Brooklyn based Cute Brute‘s images are pure insane-pop-art-genius with each piece telling at least a thousand stories. Cute Brute’s sense of humor is wickedly on-point, as the illustrator’s style is cartoonish yet polished and so acutely observed.
Brooklyn-based artist Giovanni Forlino obtained a BFA in drawing from Pratt Institute. As Max Gimblett’s studio manager for the past ten years, Giovanni has immersed himself in traditional and modern Zen painting. In his own practice Giovanni has moved from ink drawings to fully realized paintings depicting lush colorful scenes of birds, plants and other natural forms. Forlino’s work has made its way into numerous private and public collections worldwide, including the Getty Museum and the Guggenheim.
Brooklyn-based Clark Goolsby’s imagery often references mortality, the passage of time, and mutable perceptions of space; skulls, body parts, and skeletons are recurring motifs in some of his abstract compositions. His style is characterized by experiments with hard-edge geometry and surrealism, and is also influenced by classical art history and graffiti. In the late 2000s, Goolsby started incorporating different materials into his acrylic on paper works, including collage elements, pen, pencil, spray paint, and markers. More recently, he has created multimedia sculptural installations with string.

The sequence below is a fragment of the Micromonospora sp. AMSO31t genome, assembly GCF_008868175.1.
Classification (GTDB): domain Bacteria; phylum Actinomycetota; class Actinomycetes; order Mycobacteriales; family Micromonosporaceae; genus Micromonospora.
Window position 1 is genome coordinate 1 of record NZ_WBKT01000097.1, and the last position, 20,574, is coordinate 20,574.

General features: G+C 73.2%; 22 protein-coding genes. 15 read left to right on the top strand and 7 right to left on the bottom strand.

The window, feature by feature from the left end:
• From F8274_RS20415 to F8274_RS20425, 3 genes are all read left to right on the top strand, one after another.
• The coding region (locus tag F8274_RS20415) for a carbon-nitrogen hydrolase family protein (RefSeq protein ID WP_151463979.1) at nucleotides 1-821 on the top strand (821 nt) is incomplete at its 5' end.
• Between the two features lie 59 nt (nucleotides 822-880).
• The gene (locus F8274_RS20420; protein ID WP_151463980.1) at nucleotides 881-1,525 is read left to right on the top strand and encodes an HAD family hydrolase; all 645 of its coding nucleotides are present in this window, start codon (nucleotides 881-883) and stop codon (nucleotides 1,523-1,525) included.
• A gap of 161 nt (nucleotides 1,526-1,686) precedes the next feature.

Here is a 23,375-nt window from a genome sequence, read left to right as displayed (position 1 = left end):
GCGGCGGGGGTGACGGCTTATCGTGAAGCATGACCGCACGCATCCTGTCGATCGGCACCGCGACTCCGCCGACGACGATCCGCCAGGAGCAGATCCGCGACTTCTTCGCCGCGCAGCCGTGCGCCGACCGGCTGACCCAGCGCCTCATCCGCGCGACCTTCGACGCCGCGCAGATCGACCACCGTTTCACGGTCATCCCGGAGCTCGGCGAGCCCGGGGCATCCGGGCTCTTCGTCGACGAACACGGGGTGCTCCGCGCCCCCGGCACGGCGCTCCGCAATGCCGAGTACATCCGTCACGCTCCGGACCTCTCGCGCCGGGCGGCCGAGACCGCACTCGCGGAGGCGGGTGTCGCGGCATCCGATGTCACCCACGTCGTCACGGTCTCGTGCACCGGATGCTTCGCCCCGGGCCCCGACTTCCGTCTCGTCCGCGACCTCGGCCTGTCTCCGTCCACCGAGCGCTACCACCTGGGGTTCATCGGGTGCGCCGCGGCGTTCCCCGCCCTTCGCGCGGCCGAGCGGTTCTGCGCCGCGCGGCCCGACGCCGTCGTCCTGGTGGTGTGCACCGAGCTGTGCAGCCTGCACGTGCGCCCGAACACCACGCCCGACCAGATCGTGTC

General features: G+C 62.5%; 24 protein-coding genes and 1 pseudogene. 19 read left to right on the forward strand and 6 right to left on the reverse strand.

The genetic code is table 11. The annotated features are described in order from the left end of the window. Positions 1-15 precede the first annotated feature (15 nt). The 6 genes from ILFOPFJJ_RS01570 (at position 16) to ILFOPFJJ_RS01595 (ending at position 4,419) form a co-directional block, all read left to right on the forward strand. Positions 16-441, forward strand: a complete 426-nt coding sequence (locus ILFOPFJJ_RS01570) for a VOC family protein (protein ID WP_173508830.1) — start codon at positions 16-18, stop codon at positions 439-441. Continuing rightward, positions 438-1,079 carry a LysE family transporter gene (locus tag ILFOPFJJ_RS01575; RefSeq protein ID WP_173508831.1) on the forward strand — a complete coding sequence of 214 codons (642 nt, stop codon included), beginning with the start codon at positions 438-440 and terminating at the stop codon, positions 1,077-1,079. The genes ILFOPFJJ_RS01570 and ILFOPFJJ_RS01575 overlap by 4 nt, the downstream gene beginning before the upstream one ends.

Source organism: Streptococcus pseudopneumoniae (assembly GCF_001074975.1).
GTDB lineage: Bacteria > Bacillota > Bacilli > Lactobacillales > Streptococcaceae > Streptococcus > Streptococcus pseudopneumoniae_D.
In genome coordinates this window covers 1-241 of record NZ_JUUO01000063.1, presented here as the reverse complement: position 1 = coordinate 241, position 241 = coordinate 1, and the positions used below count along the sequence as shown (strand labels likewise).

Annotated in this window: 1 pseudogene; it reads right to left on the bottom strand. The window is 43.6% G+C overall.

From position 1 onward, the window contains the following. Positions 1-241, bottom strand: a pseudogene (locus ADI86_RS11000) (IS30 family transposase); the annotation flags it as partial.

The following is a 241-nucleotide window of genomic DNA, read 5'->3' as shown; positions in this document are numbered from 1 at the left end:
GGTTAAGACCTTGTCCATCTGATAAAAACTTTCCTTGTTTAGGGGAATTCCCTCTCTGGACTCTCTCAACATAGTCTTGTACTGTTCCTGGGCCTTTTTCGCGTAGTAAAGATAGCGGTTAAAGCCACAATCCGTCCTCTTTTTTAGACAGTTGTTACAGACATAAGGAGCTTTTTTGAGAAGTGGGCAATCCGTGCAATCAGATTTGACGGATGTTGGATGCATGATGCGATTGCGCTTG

Erin M. Riley is a Brooklyn-based artist whose work focuses on women and women’s issues primarily in hand-woven tapestries. Riley received her BFA in 2007 from Massachusetts College of Art and Design in Boston, MA and her MFA from Tyler School of Art, Philadelphia, PA, in 2009.
Erin has been weaving imagery culled from the Internet, and more recently photographs she has taken of herself using hand-dyed wool on a floor loom. Based on social media images as well as autobiographical experiences that focus on objects and fleeting moments, Riley’s work offers visual dialogue that aims to reevaluate and reconsider the values of contemporary women, their social spheres and stratification, as well as their attitudes towards sex and sexuality through keyhole-like glimpses into their lives.
She can finish a medium sized piece in 80-90 hours. When she is working on an upcoming exhibition, she spends about 12-14 hours a day weaving and can finish one piece in a week. Her most recent huge piece took her a month.
Brooklyn-based artist Jules de Balincourt paints the social, political and economic landscape of the United States, where the Paris-born artist has lived since childhood, is subject to satirical analysis and exuberant reimagining. He is best known for his abstract, atmospheric paintings with saturated colors, blurring the line between fantasy and reality.
Working from the position of an outsider, the artist questions structures of power and influence, laying bare injustices and hypocrisies while maintaining an amused attachment to the myths through which identity – individual and national – is constructed.
Kristen Liu-Wong is an artist, living in Brooklyn. Her body of work is significant and spans a series of mediums – oil & resined paintings, illustrations, silkscreens, self-published zines, embroidery, glassware and videos. Her themes often reflect a blend of brightly colored folk art, bizarre narratives, sex and violence.